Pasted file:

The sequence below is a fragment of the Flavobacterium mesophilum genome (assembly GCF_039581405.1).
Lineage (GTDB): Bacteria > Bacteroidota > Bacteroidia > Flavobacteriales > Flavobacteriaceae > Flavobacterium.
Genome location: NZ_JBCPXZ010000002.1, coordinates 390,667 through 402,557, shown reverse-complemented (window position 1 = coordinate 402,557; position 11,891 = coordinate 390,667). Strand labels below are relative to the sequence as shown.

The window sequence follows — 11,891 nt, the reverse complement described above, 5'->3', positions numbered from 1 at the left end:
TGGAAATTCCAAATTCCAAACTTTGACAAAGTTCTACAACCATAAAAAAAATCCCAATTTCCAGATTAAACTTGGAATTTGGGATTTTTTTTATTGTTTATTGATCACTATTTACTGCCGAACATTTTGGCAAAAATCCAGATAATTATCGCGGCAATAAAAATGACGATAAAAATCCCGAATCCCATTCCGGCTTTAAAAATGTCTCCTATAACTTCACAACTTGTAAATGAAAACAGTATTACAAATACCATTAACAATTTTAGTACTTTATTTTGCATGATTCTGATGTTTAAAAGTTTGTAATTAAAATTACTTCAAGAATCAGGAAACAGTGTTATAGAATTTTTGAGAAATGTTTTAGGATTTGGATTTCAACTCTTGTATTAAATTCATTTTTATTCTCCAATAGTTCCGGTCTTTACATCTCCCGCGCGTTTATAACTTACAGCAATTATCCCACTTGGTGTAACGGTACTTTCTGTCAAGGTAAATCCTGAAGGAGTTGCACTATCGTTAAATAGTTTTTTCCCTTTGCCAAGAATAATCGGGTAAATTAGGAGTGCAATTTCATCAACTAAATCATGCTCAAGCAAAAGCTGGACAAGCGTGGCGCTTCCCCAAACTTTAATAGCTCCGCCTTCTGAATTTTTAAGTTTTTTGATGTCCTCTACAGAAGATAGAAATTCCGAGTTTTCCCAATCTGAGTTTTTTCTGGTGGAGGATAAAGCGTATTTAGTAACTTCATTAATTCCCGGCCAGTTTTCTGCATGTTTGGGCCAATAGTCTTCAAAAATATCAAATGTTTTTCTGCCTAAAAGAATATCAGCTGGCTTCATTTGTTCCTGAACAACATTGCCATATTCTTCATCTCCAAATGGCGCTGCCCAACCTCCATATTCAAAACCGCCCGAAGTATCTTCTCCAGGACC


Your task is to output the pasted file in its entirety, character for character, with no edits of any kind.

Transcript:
The sequence below is a fragment of the Flavobacterium mesophilum genome (assembly GCF_039581405.1).
Lineage (GTDB): Bacteria > Bacteroidota > Bacteroidia > Flavobacteriales > Flavobacteriaceae > Flavobacterium.
Genome location: NZ_JBCPXZ010000002.1, coordinates 390,667 through 402,557, shown reverse-complemented (window position 1 = coordinate 402,557; position 11,891 = coordinate 390,667). Strand labels below are relative to the sequence as shown.

The window sequence follows — 11,891 nt, the reverse complement described above, 5'->3', positions numbered from 1 at the left end:
TGGAAATTCCAAATTCCAAACTTTGACAAAGTTCTACAACCATAAAAAAAATCCCAATTTCCAGATTAAACTTGGAATTTGGGATTTTTTTTATTGTTTATTGATCACTATTTACTGCCGAACATTTTGGCAAAAATCCAGATAATTATCGCGGCAATAAAAATGACGATAAAAATCCCGAATCCCATTCCGGCTTTAAAAATGTCTCCTATAACTTCACAACTTGTAAATGAAAACAGTATTACAAATACCATTAACAATTTTAGTACTTTATTTTGCATGATTCTGATGTTTAAAAGTTTGTAATTAAAATTACTTCAAGAATCAGGAAACAGTGTTATAGAATTTTTGAGAAATGTTTTAGGATTTGGATTTCAACTCTTGTATTAAATTCATTTTTATTCTCCAATAGTTCCGGTCTTTACATCTCCCGCGCGTTTATAACTTACAGCAATTATCCCACTTGGTGTAACGGTACTTTCTGTCAAGGTAAATCCTGAAGGAGTTGCACTATCGTTAAATAGTTTTTTCCCTTTGCCAAGAATAATCGGGTAAATTAGGAGTGCAATTTCATCAACTAAATCATGCTCAAGCAAAAGCTGGACAAGCGTGGCGCTTCCCCAAACTTTAATAGCTCCGCCTTCTGAATTTTTAAGTTTTTTGATGTCCTCTACAGAAGATAGAAATTCCGAGTTTTCCCAATCTGAGTTTTTTCTGGTGGAGGATAAAGCGTATTTAGTAACTTCATTAATTCCCGGCCAGTTTTCTGCATGTTTGGGCCAATAGTCTTCAAAAATATCAAATGTTTTTCTGCCTAAAAGAATATCAGCTGGCTTCATTTGTTCCTGAACAACATTGCCATATTCTTCATCTCCAAATGGCGCTGCCCAACCTCCATATTCAAAACCGCCCGAAGTATCTTCTCCAGGACC